While there may be some memorable action sequences and some admittingly pretty big set-pieces (the one in the graveyard comes to mind), the films best parts come not from the action but from the drama which helps to build the characters of which the film is provided with. It makes a noble attempt to take the characters and situation it’s provided with and make something that is respectable to the genre and the franchise, you really get a sense that these could be real people. It really feels like the environment is believable despite several things you have to suspend your disbelief for but then again, you have to suspend your disbelief for every movie so what can you do.

The one thing that can be found in this film that is lacking in Dark Fate is a sense of destiny and a feeling of inevitability. Most major movies have endings that are happy and everything is resolved; not this one. The film’s main hook is the sense of futility. The film early on gives you the impression that Judgement Day is a thing to be averted fooling audiences into not realising that the real twist comes from said inevitability through brief scenes that showcases the rise of Skynet through it’s infiltration into every system possible, pressuring humanity into an apocalypse from which they could not escape.

Compared to modern filmmaking in which every single film (including Passengers) has a happy ending where everybody survives, this is a pretty noble element that gives the film bravado. Nobody wanted to see this happen but it does happen and it’s the thing that sets the film apart from the rest. The unhappy ending. Not everything needs to be saved, not everything needs to be wrapped around in a pretty bow and seeing the whole thing unfold before our eyes is pretty astounding and ballsy. It also serves as a good conclusion for the stories the films were building up, proving that a good story comes not from the plot but from the heart.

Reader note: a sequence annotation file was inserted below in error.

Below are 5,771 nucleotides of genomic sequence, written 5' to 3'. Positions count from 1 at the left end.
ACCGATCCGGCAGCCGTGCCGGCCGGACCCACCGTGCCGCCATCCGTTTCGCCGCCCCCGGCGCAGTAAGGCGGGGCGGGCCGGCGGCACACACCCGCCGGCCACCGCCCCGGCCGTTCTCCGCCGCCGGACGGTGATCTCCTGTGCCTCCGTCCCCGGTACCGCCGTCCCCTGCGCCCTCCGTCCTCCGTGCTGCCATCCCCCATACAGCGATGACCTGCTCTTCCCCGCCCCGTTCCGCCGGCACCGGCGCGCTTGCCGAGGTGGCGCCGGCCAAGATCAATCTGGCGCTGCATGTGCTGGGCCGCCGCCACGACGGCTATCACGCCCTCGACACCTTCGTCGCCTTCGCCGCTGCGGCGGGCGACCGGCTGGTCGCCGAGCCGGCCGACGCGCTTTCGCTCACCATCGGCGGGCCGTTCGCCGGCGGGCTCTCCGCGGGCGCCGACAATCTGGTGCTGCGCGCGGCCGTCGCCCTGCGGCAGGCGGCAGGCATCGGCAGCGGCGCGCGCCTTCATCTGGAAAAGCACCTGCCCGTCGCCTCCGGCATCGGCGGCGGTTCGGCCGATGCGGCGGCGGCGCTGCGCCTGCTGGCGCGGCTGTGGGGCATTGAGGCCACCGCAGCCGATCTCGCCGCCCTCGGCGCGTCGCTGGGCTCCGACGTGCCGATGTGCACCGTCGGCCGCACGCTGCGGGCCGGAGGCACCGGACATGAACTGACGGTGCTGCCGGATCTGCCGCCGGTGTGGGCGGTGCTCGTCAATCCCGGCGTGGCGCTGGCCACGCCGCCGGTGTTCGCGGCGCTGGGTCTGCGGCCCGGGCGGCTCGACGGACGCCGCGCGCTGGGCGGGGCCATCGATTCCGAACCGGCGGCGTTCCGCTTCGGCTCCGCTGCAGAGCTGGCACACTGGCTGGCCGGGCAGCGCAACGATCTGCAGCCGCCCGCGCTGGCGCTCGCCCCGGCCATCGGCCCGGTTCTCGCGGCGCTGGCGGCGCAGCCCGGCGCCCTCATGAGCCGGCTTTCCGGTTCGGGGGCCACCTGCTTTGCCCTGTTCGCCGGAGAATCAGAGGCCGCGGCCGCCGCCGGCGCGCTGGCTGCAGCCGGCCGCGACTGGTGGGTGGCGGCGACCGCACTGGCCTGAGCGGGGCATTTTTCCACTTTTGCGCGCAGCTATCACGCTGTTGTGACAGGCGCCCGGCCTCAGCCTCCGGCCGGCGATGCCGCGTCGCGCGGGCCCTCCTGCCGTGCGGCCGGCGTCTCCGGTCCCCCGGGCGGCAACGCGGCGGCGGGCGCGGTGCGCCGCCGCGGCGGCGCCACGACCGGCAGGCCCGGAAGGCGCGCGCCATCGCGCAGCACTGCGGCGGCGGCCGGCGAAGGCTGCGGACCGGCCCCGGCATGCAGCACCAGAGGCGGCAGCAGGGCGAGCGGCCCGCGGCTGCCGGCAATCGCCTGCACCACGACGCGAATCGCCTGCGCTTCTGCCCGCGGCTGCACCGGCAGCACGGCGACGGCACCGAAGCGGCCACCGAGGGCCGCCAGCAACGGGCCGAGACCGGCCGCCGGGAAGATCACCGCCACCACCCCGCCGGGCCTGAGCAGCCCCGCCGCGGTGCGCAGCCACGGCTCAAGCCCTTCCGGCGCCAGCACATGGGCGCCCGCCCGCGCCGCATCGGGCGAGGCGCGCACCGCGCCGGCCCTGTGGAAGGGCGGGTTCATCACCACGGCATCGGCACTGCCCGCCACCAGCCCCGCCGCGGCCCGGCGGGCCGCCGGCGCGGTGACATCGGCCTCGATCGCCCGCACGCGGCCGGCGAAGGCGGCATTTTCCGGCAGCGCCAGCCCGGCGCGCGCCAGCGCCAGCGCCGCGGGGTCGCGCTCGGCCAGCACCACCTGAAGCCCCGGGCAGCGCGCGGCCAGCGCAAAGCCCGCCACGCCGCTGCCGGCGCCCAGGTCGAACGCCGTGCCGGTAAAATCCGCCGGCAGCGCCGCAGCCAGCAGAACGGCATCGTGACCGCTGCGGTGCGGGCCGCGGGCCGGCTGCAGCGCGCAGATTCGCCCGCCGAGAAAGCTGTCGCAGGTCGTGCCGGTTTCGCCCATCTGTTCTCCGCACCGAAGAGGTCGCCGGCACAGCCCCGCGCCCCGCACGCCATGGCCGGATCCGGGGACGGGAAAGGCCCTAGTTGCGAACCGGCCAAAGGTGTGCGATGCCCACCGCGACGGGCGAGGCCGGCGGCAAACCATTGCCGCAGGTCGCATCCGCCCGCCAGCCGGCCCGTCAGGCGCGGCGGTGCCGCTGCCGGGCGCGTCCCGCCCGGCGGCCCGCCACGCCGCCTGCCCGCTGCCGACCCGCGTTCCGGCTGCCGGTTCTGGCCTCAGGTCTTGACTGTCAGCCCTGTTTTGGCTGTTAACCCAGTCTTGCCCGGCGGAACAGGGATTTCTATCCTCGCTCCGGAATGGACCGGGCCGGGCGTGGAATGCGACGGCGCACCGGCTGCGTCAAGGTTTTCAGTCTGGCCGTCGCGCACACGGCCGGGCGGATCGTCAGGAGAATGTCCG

Of course, nothing can match up to the first two films of the franchise but this comes pretty close. So what if your favorite character isn’t alive, so what if it’s not done by James Cameron, that shouldn’t demerit a film alone. The film’s desire to take risks and push the franchise into unexplored territory makes it a worthy attempt to push the boundaries of action filmmaking and a worthy entry in the Terminator franchise. While that direction may have been fumbled with Salvation, it’s still a good film in modern day standards and one that you will really enjoy watching.

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T. Karras

T. Karras

Musician/Hip-Hop fanatic/writer for Nodball and half geek, half street.